Genre gallery-Sports

 by Peter Stafford LIPF,LBPPA, LSISLP.

  1. Title 1
  2. Title 2
  3. Title 4
  4. Title 5
  5. Title 9
  6. Title 10
  7. Title 11
  8. Title 13
  9. Title 16
  10. Title 10
  11. Title 11
  12. Title 12
  13. Title 13
  14. Title 14
  15. Title 15
  16. Title 16
  17. Title 17
  18. Title 18
  19. Title 19
  20. Title 20
  21. Title 21
  22. Title 22
    There are many genres and disciplines in photography, wildlife, weddings, portrait / studio and many more.
Sport is one of those disciplines that can be a big challenge and very rewarding if you get a chance to photograph a major event in the sporting calendar, or if you can photograph your sports idol.
It helps if you have some knowledge of the sport you are shooting, as you can place yourself in a good position so you can anticipate the action that might happen next, and get some great action shots instead of just good shots.
Getting low down to ground level where possible can really help you capture the action and can improve your sporting photography.
 
Camera, Lens and Equipment.
Many cameras today have a vast amount of technology and information built into them, and a selection of shooting modes that can help many of us improve our photography. There is even a sports mode on most models (often indicated by a running man figure).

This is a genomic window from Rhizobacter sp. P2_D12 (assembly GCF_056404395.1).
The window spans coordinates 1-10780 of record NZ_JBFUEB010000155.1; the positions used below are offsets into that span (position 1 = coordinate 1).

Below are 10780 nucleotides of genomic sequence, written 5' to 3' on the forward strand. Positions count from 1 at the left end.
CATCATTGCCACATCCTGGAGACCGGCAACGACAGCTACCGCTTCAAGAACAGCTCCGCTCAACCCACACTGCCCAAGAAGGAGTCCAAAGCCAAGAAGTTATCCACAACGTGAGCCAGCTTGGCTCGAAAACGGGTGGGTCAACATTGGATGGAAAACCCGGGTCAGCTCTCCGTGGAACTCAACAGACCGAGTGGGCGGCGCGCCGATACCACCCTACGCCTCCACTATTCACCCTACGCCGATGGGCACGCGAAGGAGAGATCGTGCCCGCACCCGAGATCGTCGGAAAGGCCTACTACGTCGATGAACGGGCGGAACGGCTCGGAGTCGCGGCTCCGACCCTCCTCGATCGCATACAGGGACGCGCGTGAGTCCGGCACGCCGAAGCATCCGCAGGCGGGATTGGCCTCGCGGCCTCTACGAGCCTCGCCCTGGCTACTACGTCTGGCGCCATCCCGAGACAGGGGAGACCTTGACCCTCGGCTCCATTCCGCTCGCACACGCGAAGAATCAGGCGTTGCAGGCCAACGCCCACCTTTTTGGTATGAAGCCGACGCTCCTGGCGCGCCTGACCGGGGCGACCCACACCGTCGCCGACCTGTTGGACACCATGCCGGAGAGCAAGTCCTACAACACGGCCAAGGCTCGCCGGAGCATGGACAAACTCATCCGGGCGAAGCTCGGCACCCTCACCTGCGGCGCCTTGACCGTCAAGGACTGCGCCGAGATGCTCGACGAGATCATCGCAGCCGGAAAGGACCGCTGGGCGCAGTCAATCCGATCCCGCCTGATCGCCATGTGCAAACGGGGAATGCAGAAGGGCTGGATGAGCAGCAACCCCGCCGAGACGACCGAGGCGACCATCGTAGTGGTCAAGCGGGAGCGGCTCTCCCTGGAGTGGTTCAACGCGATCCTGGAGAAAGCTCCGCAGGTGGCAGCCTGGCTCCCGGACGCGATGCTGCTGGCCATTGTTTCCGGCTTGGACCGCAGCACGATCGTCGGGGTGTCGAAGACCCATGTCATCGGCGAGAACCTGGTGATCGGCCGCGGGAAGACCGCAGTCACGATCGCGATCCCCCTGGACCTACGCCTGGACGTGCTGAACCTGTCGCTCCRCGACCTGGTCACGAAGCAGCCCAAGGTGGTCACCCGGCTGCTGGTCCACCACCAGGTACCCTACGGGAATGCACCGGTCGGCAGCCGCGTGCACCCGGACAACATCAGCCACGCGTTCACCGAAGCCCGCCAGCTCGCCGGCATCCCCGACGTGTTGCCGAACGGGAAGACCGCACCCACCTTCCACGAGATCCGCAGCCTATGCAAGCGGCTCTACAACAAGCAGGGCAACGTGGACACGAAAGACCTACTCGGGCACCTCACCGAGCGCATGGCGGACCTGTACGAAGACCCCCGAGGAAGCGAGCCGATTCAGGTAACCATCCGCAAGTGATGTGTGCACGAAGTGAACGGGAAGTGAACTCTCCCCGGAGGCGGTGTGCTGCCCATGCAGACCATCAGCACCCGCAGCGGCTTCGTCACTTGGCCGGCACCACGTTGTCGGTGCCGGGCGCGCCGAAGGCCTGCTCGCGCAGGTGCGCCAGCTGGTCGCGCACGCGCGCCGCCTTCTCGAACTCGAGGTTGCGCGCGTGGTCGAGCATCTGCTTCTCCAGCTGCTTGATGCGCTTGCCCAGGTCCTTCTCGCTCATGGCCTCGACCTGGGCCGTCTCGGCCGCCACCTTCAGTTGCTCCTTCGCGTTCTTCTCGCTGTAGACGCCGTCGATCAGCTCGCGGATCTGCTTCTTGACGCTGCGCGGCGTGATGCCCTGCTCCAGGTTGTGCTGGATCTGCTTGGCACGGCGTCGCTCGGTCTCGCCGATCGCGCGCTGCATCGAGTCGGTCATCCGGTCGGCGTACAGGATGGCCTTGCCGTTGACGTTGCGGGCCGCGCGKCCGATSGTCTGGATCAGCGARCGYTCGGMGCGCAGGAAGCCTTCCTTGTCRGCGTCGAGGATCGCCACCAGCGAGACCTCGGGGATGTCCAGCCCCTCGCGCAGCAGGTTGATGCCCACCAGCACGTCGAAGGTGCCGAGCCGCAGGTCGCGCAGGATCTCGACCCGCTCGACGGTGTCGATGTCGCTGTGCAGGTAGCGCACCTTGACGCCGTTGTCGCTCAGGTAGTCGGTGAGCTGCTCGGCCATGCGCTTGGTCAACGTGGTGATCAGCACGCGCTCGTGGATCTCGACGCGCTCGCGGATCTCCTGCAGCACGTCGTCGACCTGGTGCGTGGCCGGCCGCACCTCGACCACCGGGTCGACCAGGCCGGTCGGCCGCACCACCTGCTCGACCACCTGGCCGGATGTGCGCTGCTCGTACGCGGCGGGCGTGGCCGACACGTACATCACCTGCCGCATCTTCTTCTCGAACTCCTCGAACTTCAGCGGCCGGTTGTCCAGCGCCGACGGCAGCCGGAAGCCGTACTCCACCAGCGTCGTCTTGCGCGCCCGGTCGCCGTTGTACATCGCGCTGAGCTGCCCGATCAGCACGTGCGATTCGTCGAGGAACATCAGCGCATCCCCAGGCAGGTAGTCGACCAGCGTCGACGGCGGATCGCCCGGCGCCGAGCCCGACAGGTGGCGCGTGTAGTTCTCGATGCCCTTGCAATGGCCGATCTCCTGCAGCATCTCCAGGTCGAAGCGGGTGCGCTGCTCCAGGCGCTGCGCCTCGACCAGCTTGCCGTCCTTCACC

If you can get a camera that has a fast shutter count (FPS = Frames per Second), such as 6 to 8 FPS, or even 12 FPS found on some professional models, that will help you to capture all the sporting action you would ever want to photograph.
 
Lenses can come in all shapes and sizes, but to help you capture sports shots an f2.8 aperture lens will improve most of your sporting shots.
A monopod can be a great tool to have, and give you great flexibility to move your camera and lens around to where the action is taking place.  It also helps you hold your camera and lens steady to prevent "camera shake".
When shooting sport you can set your camera to Manual Mode where you are more in control of the camera settings. A high ISO (Sensitivity) setting can also help depending on the event and the ambient lighting conditions you find yourself in.
So, whatever camera and lens you own, why not have a go at Sports Photography.
 
Peter Stafford, LIPF, LBPPA, LSISLP, Photography.
Click on the image to see the gallery